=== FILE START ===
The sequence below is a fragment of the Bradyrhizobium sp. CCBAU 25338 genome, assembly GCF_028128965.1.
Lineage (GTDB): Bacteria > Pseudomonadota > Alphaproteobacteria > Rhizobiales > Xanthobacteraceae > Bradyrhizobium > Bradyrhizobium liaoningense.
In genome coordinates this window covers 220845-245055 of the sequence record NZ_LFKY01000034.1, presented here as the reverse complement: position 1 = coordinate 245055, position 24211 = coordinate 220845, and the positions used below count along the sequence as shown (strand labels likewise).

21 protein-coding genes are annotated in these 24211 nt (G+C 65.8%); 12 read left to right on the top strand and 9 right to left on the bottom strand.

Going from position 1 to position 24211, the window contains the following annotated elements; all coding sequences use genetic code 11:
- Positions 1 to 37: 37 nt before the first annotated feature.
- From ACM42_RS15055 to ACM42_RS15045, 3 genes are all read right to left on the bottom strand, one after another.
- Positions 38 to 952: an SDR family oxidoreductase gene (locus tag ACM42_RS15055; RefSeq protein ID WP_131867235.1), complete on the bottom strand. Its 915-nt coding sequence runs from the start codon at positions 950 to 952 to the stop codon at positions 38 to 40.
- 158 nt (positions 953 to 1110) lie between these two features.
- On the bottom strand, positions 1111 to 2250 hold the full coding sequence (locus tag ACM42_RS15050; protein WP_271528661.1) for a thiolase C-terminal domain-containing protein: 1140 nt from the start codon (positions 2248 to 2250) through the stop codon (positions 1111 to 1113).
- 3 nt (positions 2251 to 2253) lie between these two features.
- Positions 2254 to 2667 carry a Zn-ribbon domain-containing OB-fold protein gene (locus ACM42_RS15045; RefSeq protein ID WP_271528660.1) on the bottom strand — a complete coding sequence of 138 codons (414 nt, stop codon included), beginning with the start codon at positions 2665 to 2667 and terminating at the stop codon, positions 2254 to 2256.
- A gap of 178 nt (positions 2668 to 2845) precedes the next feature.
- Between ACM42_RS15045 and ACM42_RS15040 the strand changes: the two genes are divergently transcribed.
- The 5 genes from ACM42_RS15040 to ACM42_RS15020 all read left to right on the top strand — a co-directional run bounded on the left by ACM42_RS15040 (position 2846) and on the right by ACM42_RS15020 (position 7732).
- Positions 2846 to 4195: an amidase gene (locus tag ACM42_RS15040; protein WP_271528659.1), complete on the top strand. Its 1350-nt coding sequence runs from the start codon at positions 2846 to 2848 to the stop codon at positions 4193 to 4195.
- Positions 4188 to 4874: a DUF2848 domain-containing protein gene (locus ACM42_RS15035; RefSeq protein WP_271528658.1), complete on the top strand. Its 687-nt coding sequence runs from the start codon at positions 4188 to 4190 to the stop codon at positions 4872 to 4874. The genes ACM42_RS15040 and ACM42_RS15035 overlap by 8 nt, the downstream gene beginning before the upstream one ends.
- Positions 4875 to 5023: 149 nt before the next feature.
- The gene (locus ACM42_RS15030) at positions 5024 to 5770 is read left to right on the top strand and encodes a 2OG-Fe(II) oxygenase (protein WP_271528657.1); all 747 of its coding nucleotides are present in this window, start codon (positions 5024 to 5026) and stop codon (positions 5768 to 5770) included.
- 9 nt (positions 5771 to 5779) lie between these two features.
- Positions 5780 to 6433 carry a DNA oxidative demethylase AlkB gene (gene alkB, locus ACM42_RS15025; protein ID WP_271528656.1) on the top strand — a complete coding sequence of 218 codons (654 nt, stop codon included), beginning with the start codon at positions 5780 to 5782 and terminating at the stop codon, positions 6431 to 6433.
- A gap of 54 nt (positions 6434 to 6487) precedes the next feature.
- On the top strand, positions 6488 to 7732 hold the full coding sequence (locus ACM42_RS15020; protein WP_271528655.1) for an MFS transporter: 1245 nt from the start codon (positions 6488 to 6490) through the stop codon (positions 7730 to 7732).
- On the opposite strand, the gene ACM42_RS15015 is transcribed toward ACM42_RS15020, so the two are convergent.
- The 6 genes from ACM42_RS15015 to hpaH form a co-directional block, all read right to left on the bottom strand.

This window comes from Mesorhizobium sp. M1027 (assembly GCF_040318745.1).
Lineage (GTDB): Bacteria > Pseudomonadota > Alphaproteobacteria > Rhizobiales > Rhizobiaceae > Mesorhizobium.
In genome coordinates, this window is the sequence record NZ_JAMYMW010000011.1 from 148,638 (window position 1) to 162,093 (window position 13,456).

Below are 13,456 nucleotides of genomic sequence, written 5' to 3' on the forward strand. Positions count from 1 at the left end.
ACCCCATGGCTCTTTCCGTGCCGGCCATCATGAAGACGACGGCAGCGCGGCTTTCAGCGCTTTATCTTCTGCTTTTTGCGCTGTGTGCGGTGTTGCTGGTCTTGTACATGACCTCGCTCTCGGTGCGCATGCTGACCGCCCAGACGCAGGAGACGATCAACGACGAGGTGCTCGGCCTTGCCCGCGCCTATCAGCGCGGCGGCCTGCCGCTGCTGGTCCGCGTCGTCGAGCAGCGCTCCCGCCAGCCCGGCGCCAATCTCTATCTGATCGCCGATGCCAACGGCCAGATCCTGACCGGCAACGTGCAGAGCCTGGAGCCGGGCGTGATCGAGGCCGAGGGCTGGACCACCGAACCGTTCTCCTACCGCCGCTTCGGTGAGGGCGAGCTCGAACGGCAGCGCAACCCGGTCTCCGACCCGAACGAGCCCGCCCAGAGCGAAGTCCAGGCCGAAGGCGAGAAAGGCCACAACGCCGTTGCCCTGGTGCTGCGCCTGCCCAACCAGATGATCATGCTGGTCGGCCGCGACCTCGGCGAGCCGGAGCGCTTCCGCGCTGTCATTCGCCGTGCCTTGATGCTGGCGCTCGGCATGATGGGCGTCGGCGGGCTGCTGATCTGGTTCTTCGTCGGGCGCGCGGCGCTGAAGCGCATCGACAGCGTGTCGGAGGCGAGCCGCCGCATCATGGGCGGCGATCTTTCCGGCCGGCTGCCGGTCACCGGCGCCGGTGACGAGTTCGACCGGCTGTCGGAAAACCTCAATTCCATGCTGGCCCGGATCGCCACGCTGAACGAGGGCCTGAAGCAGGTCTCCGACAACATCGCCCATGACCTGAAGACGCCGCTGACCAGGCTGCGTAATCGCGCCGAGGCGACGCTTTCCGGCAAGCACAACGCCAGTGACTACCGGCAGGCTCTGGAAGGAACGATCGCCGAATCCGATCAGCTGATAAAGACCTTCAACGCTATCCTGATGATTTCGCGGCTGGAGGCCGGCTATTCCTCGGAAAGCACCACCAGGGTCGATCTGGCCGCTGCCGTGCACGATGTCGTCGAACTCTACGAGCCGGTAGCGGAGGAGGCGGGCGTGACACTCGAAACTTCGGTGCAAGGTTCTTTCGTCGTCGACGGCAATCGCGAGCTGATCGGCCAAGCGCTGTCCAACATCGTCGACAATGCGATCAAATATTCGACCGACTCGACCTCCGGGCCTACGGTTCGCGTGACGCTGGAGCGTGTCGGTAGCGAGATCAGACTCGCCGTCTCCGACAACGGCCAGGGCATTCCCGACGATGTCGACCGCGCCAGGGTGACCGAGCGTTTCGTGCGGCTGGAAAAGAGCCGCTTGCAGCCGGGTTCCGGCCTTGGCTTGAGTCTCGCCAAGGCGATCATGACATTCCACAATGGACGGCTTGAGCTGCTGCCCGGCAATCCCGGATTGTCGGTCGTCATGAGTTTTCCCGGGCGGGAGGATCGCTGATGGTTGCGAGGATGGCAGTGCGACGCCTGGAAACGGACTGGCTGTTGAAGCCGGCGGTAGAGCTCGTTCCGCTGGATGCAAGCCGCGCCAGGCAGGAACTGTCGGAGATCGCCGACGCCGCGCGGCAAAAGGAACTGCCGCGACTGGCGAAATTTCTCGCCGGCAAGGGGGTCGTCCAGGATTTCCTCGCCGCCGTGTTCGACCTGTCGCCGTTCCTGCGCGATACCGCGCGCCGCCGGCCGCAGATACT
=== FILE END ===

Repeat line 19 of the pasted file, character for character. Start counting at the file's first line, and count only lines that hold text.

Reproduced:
- The gene (locus ACM42_RS15030) at positions 5024 to 5770 is read left to right on the top strand and encodes a 2OG-Fe(II) oxygenase (protein WP_271528657.1); all 747 of its coding nucleotides are present in this window, start codon (positions 5024 to 5026) and stop codon (positions 5768 to 5770) included.